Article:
- Meeting abstract
- Open Access
Regression of Tricuspid Regurgitation after Pulmonary Endarterectomy
© Lindner et al. 2015
- Published: 16 December 2015
- Pulmonary Hypertension
- Pulmonary Artery Pressure
- Tricuspid Valve
- Tricuspid Regurgitation
- Severe Regurgitation
Pulmonary endarterectomy (PEA) is the effective treatment for chronic thromboembolic pulmonary hypertension (CTEPH). Preoperative echocardiographic images often reveal severe tricuspid regurgitation, which regresses after successful surgical procedure. This is the main reason why tricuspid valve surgery is not performed along with PEA.
We focused on the development of tricuspid regurgitation. Our aim was to analyze our strategy of treatment that does not involve tricuspid valve surgery.
We performed analysis of patients who were operated on during the period between years 2004-2011. The data was collected from a set of 100 patients, 65 men and 35 women. Only 1 patient underwent concomitant tricuspid valve surgery - tricuspid valve repair. We analyzed different echocardiographic parameters of all our patients prior to operation and then 1 month, and 3 years after the procedure. We were mostly interested into the degree of tricuspid regurgitation, then the right ventricle function and presence of pulmonary hypertension. Repeated measures ANOVA with Fisher post-hoc test was used for evaluating the differences between the consecutive measurements.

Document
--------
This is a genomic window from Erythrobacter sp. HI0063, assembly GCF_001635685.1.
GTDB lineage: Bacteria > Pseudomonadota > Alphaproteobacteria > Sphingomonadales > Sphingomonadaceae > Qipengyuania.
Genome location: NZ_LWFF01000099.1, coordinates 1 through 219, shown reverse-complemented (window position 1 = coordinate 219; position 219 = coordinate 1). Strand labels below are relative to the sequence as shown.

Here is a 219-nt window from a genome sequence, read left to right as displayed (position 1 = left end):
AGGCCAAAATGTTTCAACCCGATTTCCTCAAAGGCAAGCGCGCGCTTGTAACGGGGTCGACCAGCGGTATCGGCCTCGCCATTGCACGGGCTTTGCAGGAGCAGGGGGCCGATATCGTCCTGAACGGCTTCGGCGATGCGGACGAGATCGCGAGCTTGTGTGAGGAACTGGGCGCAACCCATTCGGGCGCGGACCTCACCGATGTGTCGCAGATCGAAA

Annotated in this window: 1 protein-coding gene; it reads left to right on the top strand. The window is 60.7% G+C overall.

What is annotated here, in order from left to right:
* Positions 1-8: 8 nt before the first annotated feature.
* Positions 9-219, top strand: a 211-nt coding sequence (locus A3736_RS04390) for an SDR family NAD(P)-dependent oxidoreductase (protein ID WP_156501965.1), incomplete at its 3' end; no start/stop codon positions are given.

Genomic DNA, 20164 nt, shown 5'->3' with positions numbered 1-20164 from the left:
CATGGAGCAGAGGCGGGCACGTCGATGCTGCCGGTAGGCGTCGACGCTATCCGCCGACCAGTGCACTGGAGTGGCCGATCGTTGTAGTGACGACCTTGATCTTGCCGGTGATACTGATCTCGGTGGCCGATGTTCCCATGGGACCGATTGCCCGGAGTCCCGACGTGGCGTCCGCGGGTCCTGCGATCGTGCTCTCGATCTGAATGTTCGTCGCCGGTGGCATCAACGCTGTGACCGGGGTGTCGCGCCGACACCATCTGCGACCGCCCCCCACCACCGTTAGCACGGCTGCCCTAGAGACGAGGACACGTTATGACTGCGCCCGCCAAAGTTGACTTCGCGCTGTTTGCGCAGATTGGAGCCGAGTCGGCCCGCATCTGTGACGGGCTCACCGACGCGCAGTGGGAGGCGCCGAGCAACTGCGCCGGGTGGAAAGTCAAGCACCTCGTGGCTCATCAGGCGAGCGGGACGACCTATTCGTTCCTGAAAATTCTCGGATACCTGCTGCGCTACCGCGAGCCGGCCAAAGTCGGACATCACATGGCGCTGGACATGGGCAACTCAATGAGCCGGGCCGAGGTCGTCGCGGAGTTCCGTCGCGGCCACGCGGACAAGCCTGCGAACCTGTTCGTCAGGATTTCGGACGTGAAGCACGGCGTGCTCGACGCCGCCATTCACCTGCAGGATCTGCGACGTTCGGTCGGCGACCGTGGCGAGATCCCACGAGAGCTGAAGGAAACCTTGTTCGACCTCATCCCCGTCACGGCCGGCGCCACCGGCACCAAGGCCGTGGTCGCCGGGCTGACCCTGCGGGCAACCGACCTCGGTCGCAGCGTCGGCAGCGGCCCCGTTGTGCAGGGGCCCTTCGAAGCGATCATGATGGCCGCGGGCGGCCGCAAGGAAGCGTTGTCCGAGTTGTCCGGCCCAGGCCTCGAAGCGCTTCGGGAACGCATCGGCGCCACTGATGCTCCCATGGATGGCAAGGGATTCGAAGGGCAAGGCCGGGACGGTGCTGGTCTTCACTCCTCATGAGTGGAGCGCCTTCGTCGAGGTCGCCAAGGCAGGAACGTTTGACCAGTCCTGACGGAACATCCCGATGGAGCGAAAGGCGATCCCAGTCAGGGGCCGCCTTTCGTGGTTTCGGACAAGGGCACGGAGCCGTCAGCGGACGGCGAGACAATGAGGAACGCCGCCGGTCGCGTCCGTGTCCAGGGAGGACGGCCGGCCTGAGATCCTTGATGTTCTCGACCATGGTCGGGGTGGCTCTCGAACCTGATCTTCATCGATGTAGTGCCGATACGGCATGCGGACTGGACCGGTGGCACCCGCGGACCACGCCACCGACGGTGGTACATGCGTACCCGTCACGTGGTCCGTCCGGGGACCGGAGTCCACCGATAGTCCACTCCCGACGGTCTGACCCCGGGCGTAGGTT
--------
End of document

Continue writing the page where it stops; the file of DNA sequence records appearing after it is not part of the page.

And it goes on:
Average tricuspid regurgitation was 2.42 preoperatively, then significantly decreased to 1.44 postoperatively (p < 0.001) and negligibly increased to 1.45 three years after the procedure (p = 0.893). Almost 60% of patients had preoperatively severe tricuspid regurgitation (at least 2.5). After the operation 15% of patients had severe tricuspid regurgitation and after three years it was only 12%. Patients with severe regurgitation (at least 2.5) had in average PASP of 67.4 mmHg, patients with regurgitation greater than 3.0 had PASP over 68,4 mmHg. Mean FAC parameter was significantly elevated from 28.05 preoperatively to 34.87 postoperatively (p < 0.001) and slightly increased to 38.47 (p = 0.350) three years after the procedure.
The results of our analysis confirm that our strategy not to perform any tricuspid valve surgery unless there is an organic cause of the valve disease was correct. The functional tricuspid insufficiency, even if severe, regresses after successful PEA and pulmonary artery pressure reduction. None of our patients was indicated to undergo tricuspid valve surgery as a redo procedure following PEA.
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